A New Old Model That Could Change How Employees Receive Primary Care

Is it possible to get quality primary care without worrying about deductibles, copays, or dealing with the insurance company? An old model is being revamped to simplify primary care and change the incentives.

In the fee-for-service model where many primary care physicians are owned by large hospital systems, the incentives for the doctors may be skewed away from patient care and cost. More tests, procedures, and appointments mean more revenue for the doctor or hospital system, and if they are part of a large system, physicians have added pressure to refer their patients to specialists and surgeons in that network, regardless of whether they are the best or most cost effective.

A recent Rice University paper looked at hospital readmission rates, process of care measurements, and patient satisfaction scores to see whether market concentration of vertical integration between doctors and hospitals improved care for patients. “Physician-hospital integration did not improve the quality of care for the overwhelming majority of these measures,” said the paper’s author Vivan Ho. “If patient welfare doesn’t improve after integration, there may be other reasons why physicians and hospitals are forming closer relationships — perhaps to raise profits.”

But a growing practice nationwide is changing the incentives facing primary care physicians. The model, called direct primary care, is both new and old. While there are many iterations, it usually means paying a subscription directly to a primary care doctor for 24/7 access to the physician. In some ways, it harkens back to the days where a doctor would make house calls and more recently, concierge doctors.

Nationwide, there are over 1,000 clinics that have some form of this model. In North Texas, there are over two dozen practices, mostly in Dallas and the northern and western suburbs. Most practices are fairly small, with one or two doctors that have smaller patient loads. Doctors appreciate the better pay and hours, but the payment system impacts the incentives as well.

At DPC Healthcare in Fort Worth, two doctors provide a robust primary care service, including basic labs, weight management, physical therapy, chronic disease management, well child and well women visits as well as all of the normal primary care duties. Because the clinic is only paid through the subscription, there is no incentive to run unnecessary tests or imaging, and the independent clinic is able to choose a specialist if needed based on their decision on what is best, rather than having the pressure of feeding the larger hospital system with patients. DPC also has an app that allows for telemedicine, and the doctors are always on call if needed.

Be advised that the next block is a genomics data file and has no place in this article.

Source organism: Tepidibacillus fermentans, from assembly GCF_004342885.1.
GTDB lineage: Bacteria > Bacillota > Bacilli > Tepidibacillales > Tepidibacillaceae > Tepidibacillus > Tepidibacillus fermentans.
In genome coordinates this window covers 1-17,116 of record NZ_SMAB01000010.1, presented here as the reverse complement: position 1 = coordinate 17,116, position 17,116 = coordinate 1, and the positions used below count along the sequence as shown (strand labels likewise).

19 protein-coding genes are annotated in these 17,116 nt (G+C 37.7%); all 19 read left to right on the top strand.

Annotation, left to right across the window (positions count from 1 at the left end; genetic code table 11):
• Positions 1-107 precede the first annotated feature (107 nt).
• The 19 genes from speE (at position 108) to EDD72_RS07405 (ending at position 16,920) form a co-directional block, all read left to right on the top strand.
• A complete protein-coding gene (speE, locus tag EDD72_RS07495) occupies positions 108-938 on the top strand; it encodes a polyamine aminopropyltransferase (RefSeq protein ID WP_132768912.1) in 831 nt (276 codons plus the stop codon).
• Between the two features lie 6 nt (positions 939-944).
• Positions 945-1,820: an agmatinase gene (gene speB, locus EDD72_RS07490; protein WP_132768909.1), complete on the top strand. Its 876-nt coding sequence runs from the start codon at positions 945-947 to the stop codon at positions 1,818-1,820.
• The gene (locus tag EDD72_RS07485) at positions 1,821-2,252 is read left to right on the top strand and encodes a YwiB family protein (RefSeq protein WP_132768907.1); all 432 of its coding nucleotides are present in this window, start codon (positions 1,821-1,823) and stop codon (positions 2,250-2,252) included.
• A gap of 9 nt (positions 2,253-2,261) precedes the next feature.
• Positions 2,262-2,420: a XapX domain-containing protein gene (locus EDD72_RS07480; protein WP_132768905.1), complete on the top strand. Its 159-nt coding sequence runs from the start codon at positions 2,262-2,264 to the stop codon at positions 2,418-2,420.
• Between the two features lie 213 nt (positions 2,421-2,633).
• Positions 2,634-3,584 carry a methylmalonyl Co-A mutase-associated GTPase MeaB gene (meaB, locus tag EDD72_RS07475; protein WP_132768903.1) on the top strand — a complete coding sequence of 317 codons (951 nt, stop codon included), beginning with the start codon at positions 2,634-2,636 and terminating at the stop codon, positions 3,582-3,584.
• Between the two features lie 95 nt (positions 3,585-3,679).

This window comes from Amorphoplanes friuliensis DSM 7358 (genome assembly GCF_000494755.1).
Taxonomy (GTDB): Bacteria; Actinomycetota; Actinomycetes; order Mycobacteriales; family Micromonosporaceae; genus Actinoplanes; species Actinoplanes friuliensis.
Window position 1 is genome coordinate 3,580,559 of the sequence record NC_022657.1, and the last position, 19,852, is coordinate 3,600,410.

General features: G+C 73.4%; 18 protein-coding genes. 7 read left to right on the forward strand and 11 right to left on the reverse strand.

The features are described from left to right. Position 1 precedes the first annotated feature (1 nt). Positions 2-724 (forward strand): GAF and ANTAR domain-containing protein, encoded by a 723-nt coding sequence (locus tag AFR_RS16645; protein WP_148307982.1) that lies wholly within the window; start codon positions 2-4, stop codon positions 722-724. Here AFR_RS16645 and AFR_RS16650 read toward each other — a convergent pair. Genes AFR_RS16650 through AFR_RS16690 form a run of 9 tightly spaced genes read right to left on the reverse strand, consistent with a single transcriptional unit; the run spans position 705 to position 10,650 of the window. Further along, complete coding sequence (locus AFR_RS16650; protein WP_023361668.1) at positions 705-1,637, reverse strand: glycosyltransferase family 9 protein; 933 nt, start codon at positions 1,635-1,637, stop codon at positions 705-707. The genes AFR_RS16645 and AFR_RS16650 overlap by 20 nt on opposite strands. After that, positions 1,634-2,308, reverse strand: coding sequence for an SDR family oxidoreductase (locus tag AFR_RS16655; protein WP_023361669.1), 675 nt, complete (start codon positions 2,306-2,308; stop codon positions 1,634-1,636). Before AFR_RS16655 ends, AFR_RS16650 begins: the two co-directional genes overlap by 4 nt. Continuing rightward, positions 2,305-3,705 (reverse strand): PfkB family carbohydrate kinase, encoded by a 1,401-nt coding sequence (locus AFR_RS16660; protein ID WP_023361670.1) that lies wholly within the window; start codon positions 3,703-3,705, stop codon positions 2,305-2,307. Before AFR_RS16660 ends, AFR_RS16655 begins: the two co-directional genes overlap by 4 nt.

Right now, DPC and other direct primary care patients come from individual subscribers, those who don’t have insurance with their employer, or people who want the personal touch direct primary care can provide. But they are hoping to expand into the employer-sponsored health insurance. Because of the altered incentives, DPC says it can bring down reduce healthcare expenses by 30 percent. They also say they have reduced ER visits among patients by 65 percent, inpatient hospital days by 60 percent, specialist visits down by 66 percent, and advanced radiology by 29 percent. Not to mention that if employers are paying the subscription, there are no insurance companies to deal with.

Co-founder and Chief Operating Officer at DPC John P. Ortiz sees certain components of the healthcare system going away as costs continue to rise, but thinks direct primary care can be a better alternative than other primary care systems. He says employers he talks to love the idea of changing their primary care system. “They are stuck in a system that is not good, and direct primary care releases them from the system that isn’t good,” he says.

Employers in other areas have offered direct primary care as an option for primary care, while still offering insurance that would cover more expensive medical care. But Ortiz noted how good primary care can reduce healthcare spending overall by helping patients avoid those more expensive visits to the hospital. “All the other costs expand when you don’t have good primary care,” he says.

Most direct primary care clinics are just stand alone facilities, and are limited if an employer has employees that live over a wide area, while traditional systems offer wider networks with more convenient locations. Critics say that direct primary care reduces the patient load for each physician, exacerbating the already present primary care doctor shortage. At DPC Healthcare, their entire patient load is less that 1,000 between two physicians, whereas most primary care physicians see over 2,000 patients by themselves.

But Dr. Paul A. Fabela, Chief Physician Officer at DPC Healthcare, thinks that the model itself could influence the direction medical students take in their careers. Many companies in data-friendly Silicon Valley use direct primary care, Fabela noted. The large patient loads, insurance paperwork, and low pay keep many medical students away from primary care, but if all of those factors were ameliorated through direct primary care, more doctors might choose it as a career, counteracting the shortage. “Physicians don’t want to deal with paperwork and the fee for service model. This changes the dynamic.”

Time will tell if this model can catch the eye of more than just the individual subscribers, but the incentives pose an interesting proposition for employers looking for solutions to ever-rising healthcare costs.